What is Piodermitis?
The skin has resident bacteria, which live as commensal bacteria and transient bacteria that can occasionally colonize the skin.
Pyodermitis is defined as primary infections of the skin caused mainly by pyogenic bacteria of the genera Staphylococcus and Streptococcus.
Among the staphylococci is the most important pathogen, causing superficial or deep infections and diseases related to the action of their toxins.
The skin is the natural habitat of many species of staphylococci. There is permanent colonization with aureus in the anterior nostrils of 20% of the population.
Approximately 60% of healthy individuals have occasional colonization with aureus somewhere in the body, especially in the armpit, perineum, pharynx, hands, and nostrils (nostrils).
The primary defense against staphylococci is the phagocytosis of neutrophils.
Conditions predisposing to the colonization of the skin due to low resistance to the agent include atopic dermatitis, diabetes, dialysis, intravenous drug use, liver dysfunction, and HIV infection.
Streptococci almost always participate in the microbiota of the oral or gastrointestinal tract and are among the most common agents of human diseases.
Streptococcus pyogenes is responsible for most infections caused by bacteria of the family Streptococcaceae, which are found in the oropharynx of 10% of the general population.
Only 1% of people have it on normal skin. The most virulent streptococci belong to group A and have the M protein on their surface, protecting against phagocytosis and increasing adherence to epithelial tissues.
Infections with S. pyogenes are more common in childhood and adolescence. This is because subsequent conditions, symptomatic or not apparent, with serotypes prevalent in the community, confer lasting and specific immunity against this pathogen.
The frequency of pyodermitis varies depending on several factors; In general, they affect around 7% of the population.
The summer season favors skin infections since it facilitates the installation and maintenance of the microclimate, heat, and humidity necessary for developing infectious agents.
In the pathogenesis of pyoderma, we must consider the factors of the host: the presence of resident flora that makes colonization with other bacteria difficult.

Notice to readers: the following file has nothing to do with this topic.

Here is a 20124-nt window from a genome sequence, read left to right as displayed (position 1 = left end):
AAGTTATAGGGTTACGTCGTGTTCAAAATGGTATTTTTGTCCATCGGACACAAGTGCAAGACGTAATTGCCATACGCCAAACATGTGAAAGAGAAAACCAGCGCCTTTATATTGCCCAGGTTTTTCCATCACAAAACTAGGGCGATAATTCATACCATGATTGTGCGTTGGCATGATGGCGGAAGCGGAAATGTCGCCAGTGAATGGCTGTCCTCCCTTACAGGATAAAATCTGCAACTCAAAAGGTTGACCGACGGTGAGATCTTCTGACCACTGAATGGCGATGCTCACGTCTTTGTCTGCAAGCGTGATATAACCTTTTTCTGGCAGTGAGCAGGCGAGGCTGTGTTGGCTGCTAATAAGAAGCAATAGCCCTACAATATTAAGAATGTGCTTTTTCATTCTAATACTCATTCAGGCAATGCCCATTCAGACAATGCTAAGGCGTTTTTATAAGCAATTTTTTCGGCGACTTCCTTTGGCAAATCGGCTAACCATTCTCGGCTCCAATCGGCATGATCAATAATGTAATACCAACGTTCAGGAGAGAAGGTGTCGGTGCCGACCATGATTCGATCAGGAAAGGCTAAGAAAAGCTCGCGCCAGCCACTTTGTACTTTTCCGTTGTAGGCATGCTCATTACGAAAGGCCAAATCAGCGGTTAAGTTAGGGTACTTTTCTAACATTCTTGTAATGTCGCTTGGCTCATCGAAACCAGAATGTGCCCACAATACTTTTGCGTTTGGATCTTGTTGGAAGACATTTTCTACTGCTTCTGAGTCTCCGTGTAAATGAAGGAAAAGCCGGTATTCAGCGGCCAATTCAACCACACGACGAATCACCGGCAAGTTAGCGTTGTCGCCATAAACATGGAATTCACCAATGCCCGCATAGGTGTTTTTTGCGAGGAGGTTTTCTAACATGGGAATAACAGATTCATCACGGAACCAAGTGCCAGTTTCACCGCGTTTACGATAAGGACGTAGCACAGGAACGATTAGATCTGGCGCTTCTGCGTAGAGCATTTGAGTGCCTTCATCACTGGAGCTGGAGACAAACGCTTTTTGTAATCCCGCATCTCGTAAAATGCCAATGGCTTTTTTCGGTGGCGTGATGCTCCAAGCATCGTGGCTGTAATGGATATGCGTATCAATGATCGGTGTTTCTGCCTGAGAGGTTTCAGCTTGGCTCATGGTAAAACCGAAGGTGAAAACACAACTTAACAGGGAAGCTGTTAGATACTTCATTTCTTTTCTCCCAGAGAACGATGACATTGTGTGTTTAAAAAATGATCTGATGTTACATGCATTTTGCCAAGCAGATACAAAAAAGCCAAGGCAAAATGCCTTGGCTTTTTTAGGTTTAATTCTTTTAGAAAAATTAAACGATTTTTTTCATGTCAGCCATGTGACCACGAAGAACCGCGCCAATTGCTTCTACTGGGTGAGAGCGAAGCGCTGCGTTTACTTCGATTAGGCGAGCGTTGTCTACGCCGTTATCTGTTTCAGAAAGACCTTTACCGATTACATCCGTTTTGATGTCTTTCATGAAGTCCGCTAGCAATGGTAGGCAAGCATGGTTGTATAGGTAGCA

This produces unsaturated fatty acids that form a chemical and mechanical barrier, the moisture content of the skin; the more significant the humidity, the easier it is the bacterial multiplication and an alkaline pH that facilitates the bacterial colonization and the immune competence of the individual.
The degree of pathogenicity and virulence is considered about the microorganism, which basically derives from the invasive potential determined by the presence of antiphagocytic elements on the bacterial surface and the capacity to produce toxins.
Another condition related to skin infections is pyoderma gangrenosum, a chronic, neutrophilic, and progressive skin necrosis of unknown etiology, often associated with systemic diseases and, sometimes, skin lesions.
The etiology is unknown, but pyoderma gangrenosum can be associated with various systemic diseases, including vasculitis, gammopathies, leukemia, lymphoma, infection with hepatitis C virus, etc.
It is thought to be mediated by an abnormal immune response. The majority of patients are between 25 and 55 years old. It can manifest itself in several subtypes.
Pyoderma gangrenosum ulcerations occur after trauma or injury to the skin in approximately 30% of patients.
Often, pyoderma gangrenosum begins as an inflamed erythematous papule, pustule, or nodule.
The lesion, which may resemble a boil or an arthropod bite at this stage, then ulcerates and expands rapidly, developing a swollen necrotic base and a raised, dark to the violaceous border.
An undercut edge (i.e., loss of underlying support tissue at the border) is standard. Systemic symptoms such as fever and malaise are common.
The symptoms and signs may vary with the subtype:
Ulcerative subtype (classic): In this most common subtype, ulcers are formed as described above, most often in the lower extremities or the trunk, particularly the buttocks and the perineum.
Bullous (atypical) subtype: This less common subtype often develops in patients with hematologic disorders.
The lesions usually begin as bullae that erode and turn into superficial ulcers. Arms and faces are more frequently involved.
Pustular subtype: This subtype tends to develop during exacerbations of inflammatory bowel disease.
Painful pustules develop, surrounded by erythema; arthralgias are common.
Vegetative subtype (superficial granulomatous pyoderma): In this subtype, it occurs most frequently in the head or neck.
The diagnosis is clinical and is a diagnosis of exclusion after other causes of ulceration have been ruled out. The expansion of ulceration after surgical debridement strongly suggests pyoderma gangrenosum.
Biopsies of injuries are often not diagnostic, but they can be supportive; 40% of the biopsies of a leading-edge show vasculitis with neutrophils and fibrin in superficial vessels.
The treatment includes:
- Wound care
- TNF-alpha inhibitors
- Sometimes other anti-inflammatory or immunosuppressive medications
- Avoid surgical debridement
Wound healing can be promoted with occlusive dressings that retain moisture for less exudative wounds and absorbent dressings for highly exudative wounds.
Wet to dry dressings should be avoided. Topical therapy with high potency corticosteroids or tacrolimus may help with superficial and early lesions.